A brilliant portrayal of the novel, 28 February 2011

*** This review may contain spoilers ***

After reading and viewing Like Water For Chocolate, I can say, without hesitation that this is not only a fantastic novel, but also a very nice movie as well. The emotions that are captured in this film are fascinating and are what makes this film as well made as it is. The emotions captured on film through Mama Elena and Tita alone are enough to make a movie of. I was constantly on the edge of my seat, despite knowing what was about to happen, waiting for another snide remark from Mama Elena, or an emotional breakdown from the resilient Tita. When a film has this ability, to keep me not only wanting more, but also, waiting for it, I know it is a well-made movie.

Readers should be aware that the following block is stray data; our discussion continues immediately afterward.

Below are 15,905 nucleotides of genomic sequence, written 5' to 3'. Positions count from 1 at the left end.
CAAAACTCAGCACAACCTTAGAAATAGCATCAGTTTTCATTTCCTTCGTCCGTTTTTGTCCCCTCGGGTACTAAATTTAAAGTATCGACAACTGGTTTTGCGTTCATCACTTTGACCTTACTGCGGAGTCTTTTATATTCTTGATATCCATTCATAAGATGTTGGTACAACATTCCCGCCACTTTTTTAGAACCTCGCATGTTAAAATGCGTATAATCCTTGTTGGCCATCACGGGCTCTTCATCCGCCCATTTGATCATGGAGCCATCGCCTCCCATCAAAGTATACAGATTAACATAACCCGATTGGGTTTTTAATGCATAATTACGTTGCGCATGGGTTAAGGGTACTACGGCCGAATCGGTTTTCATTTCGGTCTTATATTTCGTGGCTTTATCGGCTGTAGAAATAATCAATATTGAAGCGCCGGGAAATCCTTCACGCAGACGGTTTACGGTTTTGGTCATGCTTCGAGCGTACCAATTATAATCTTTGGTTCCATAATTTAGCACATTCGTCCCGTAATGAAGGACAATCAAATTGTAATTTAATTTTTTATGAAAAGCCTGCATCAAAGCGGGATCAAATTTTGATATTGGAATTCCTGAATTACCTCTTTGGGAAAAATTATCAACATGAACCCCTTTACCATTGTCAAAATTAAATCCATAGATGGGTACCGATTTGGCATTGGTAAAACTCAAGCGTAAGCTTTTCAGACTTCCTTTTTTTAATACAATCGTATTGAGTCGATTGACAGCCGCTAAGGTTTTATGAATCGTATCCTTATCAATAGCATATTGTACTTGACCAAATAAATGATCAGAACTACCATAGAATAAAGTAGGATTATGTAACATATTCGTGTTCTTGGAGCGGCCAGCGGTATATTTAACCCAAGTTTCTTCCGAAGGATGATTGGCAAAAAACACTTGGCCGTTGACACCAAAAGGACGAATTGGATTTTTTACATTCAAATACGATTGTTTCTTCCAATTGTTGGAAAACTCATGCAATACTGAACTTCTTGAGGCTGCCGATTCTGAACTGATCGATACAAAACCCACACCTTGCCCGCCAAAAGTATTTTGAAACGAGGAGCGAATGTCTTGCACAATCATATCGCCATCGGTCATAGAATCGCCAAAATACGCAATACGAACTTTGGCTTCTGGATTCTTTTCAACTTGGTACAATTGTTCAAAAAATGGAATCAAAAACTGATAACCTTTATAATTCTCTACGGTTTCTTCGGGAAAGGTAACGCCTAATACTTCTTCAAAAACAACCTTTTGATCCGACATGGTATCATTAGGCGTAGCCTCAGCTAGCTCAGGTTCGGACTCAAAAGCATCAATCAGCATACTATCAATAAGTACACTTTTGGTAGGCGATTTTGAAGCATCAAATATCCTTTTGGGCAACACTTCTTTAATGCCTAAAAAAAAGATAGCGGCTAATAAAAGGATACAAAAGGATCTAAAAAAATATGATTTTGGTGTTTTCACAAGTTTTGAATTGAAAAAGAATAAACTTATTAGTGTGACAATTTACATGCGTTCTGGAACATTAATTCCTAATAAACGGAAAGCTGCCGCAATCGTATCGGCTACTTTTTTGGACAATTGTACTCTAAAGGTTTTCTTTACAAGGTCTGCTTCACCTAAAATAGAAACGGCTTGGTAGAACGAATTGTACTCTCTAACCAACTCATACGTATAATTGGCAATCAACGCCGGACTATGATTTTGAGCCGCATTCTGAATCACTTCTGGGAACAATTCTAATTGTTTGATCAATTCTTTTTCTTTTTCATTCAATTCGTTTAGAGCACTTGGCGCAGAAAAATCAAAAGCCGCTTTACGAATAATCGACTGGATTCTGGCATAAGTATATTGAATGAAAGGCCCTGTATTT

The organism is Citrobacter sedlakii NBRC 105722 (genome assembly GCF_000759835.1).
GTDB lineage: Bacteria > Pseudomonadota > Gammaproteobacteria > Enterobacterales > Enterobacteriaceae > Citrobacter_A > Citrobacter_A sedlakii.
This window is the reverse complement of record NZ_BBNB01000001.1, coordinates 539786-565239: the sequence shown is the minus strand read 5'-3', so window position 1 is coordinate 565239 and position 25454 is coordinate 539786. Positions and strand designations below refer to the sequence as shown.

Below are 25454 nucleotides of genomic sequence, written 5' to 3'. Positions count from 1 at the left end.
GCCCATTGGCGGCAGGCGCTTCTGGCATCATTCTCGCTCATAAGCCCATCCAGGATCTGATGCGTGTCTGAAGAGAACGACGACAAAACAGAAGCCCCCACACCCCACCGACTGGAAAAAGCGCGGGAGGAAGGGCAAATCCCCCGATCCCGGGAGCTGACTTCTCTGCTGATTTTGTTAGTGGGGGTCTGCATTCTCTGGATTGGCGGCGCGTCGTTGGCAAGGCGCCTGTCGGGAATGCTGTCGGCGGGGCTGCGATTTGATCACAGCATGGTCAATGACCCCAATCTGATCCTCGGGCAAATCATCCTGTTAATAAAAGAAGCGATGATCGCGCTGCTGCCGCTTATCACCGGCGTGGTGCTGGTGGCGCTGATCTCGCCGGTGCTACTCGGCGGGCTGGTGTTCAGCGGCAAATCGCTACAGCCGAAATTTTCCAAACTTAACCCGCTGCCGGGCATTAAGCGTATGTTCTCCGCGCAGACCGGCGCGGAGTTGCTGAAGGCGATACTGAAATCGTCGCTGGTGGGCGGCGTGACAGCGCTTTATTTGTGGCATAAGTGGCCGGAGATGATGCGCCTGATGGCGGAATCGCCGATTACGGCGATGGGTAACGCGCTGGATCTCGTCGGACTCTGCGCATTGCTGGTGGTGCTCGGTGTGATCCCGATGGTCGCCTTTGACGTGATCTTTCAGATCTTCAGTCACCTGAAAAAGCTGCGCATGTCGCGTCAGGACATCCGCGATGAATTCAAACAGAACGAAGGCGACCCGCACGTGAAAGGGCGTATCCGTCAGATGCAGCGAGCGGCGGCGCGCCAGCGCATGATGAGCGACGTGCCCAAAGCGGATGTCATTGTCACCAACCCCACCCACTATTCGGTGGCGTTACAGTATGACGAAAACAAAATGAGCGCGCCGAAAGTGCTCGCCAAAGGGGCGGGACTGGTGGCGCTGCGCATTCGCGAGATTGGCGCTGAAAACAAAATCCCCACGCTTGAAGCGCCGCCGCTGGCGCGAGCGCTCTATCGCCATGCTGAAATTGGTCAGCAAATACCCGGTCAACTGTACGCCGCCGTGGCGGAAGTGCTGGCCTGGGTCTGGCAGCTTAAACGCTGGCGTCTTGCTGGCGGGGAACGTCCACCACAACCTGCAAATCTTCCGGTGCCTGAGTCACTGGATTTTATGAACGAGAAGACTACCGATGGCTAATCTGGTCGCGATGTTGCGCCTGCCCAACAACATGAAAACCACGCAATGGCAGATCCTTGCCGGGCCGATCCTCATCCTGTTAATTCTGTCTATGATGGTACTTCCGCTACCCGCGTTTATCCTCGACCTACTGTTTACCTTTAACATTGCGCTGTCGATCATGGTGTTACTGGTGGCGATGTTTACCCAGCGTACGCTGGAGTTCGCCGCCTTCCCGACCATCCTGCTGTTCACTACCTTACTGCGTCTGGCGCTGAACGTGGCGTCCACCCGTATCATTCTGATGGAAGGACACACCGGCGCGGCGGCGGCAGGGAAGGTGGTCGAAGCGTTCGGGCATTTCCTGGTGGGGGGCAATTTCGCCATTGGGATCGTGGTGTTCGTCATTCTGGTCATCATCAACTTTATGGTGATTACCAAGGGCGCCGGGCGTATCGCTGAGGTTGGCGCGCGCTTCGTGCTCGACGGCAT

Although this movie is certainly one for women, as a man, I had no trouble enjoying it fully. Part of this may have something to do with the fact that I love to cook, however I think that anyone who enjoys well developed characters and feeling a strong emotional connection to these characters should have no problem enjoying this movie. Even secondary characters like Rosaura and Gertrudis are very well developed to the viewer, despite their lack of screen time in this film. When a director like Alfonso Arau takes hold of a film like he does in this one, the characters are the part of the film that benefit the most. Arau does a nice job of portraying his characters in the light that he wishes to.